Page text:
To confirm that CD4+CD25+ Treg cells mediate conversion of CD4+CD25- Th to iTreg cells by a TGFβ/TGFβRII signaling pathway, DiD labeled CD4+CD25+ Treg cells from FIV-infected cats were pre-treated with anti-TGFβ or anti-GARP, or ConA activated CD4+CD25- Th target cells were pre-treated with anti-TGF-RII antibodies prior to co-culture. Flow cytometric analysis demonstrated that pretreatment of CD4+CD25+ cells with anti-TGFβ (Figure 5A) or anti-GARP (Figure 5B) or pre-treatment of CD4+CD25- cells with anti-TGFβRII (Figure 5C) for 15 minutes prior to flow cytometry analysis prevented the binding of fluorochrome-labeled detection antibodies, demonstrating efficient blocking of these surface proteins. After blocking TGFβ or GARP on DiD-labeled CD4+CD25+ cells or TGFβRII on CD4+CD25- cells, cells were co-cultured then DiD+ cells depleted, as described for in vitro conversion previously. The remaining cells were analyzed for phenotypic and functional characteristics of iTreg cells. Flow cytometry analysis revealed that anti-TGFβ or anti-GARP pre-treatment of CD4+CD25+ T cells, and/or anti-TGFβRII pre-treatment of CD4+CD25- cells prior to co-culture significantly reduced the expression of TGFβ and GARP on the surface of the CD4+ Th cells after co-culture, suggesting failure to convert Th cells to iTreg cells (Figure 5D). In addition, anti-TGFβ or anti-GARP treatment of Treg cells, or anti-TGFβRII treatment of Th cells prevented the expression of FoxP3 mRNA in the Th target population (Figure 5E), suggesting that mTGFβ and GARP on Treg cells and TGFβRII on Th cells are crucial for the Treg-mediated conversion of CD4+CD25- Th cells to an iTreg phenotype.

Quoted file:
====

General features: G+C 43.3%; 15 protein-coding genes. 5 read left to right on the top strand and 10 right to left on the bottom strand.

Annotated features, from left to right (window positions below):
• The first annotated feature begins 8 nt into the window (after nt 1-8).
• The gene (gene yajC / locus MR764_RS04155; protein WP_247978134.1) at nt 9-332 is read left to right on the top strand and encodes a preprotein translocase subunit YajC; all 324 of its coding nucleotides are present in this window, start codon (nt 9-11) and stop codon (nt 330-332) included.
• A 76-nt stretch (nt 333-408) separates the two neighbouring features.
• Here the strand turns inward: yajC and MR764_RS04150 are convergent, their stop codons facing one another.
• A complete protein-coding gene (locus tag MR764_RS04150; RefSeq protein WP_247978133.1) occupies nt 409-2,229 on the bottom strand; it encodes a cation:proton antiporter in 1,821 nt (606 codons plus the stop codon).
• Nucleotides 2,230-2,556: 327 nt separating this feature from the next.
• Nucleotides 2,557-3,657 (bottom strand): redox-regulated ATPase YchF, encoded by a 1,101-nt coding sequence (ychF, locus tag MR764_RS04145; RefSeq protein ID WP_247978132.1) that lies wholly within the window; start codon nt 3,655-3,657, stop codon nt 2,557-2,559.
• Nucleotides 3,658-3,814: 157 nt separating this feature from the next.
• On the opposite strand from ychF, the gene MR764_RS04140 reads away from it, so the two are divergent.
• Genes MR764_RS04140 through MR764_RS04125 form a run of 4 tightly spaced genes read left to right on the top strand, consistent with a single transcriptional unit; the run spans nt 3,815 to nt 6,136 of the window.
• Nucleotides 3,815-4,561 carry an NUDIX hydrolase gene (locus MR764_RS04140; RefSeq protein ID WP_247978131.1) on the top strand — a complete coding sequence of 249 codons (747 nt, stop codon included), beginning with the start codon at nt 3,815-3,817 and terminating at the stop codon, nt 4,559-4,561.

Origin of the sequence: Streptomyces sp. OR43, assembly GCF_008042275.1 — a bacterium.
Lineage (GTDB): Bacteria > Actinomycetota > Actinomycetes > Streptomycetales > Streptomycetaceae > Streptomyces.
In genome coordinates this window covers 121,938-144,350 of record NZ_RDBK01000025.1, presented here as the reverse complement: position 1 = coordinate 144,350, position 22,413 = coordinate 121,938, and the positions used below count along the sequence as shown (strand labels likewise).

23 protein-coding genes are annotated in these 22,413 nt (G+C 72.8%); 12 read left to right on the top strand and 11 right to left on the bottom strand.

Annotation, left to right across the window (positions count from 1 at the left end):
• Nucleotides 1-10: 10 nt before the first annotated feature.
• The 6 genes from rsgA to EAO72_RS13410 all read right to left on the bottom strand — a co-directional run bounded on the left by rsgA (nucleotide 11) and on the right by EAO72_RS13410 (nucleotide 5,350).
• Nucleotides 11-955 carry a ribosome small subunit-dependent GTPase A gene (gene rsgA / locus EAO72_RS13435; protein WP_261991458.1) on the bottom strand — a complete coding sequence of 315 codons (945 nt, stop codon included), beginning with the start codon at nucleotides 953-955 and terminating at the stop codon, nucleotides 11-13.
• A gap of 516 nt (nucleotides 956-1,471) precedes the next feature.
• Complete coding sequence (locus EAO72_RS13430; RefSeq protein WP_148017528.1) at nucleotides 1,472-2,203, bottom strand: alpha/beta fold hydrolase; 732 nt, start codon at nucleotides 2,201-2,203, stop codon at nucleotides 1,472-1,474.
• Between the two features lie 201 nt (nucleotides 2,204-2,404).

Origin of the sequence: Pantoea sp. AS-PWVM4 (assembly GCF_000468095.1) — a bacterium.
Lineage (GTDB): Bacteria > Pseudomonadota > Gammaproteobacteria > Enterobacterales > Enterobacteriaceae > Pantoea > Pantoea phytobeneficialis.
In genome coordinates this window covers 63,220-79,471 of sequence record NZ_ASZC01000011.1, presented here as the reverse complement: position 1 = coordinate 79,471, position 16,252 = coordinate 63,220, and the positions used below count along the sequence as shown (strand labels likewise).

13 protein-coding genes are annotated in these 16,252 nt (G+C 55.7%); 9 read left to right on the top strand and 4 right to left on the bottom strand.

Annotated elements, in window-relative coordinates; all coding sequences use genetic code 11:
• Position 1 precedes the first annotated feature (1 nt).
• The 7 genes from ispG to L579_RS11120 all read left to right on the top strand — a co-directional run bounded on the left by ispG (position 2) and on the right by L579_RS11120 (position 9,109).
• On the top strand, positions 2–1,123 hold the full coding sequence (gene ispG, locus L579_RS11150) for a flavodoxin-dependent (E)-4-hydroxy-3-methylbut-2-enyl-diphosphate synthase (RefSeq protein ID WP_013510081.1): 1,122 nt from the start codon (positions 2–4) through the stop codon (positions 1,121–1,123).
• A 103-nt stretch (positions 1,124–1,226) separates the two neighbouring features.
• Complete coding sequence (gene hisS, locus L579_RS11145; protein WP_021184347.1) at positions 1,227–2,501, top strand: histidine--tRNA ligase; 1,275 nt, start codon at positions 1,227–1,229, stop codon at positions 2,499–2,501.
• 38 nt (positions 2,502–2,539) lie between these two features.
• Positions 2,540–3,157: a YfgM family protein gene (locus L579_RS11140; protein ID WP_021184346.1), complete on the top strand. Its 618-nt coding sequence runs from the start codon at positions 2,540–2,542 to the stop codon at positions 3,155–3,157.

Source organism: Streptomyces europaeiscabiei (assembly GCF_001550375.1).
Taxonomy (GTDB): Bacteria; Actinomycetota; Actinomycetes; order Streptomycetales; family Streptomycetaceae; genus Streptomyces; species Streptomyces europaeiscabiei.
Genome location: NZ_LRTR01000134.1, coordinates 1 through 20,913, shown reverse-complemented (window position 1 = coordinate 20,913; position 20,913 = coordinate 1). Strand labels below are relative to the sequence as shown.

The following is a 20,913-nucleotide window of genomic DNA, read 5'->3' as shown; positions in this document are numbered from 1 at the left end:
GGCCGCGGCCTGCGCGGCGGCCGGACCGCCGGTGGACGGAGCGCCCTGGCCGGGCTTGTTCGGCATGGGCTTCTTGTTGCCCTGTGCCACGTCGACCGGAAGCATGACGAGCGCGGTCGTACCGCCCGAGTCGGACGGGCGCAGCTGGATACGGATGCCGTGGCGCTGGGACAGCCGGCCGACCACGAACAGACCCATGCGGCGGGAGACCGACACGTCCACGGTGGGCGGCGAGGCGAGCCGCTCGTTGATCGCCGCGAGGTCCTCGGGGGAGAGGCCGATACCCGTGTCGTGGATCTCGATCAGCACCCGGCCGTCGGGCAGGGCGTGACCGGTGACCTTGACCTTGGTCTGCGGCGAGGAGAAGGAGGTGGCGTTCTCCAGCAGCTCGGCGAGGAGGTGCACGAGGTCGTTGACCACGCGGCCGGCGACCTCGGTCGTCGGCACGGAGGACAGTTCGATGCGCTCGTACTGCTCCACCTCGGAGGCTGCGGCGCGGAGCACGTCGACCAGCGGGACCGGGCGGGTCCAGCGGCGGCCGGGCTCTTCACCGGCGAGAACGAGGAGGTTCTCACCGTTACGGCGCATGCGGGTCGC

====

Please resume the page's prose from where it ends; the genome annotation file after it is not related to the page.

Blocking mTGFβ on Treg converter cells (Figure 5D, bar 4) or blocking TGFβRII on Th target cells (Figure 5D, bar 5) before co-culture abrogated the induction of suppressor positive iTreg cells as measured by proliferation (Figure 5 F) and IL2 production (Figure 5G, bars 4 and 5) by CD4+ Th cells. Blocking of TGFβ on converter cells in conjunction with anti-TGFβRII on activated Th target cells completely inhibited the induction of functional iTreg cells (Figure 5G, bar 6). Blocking of GARP alone on converter cells prior to co-culture also completely eliminated the induction of functional iTreg cells (Figure 5G, bar 7). Thus, the conversion of Th cells to phenotypic and functional iTreg cells is dependent upon GARP-bound TGFβ and TGFβRII signaling.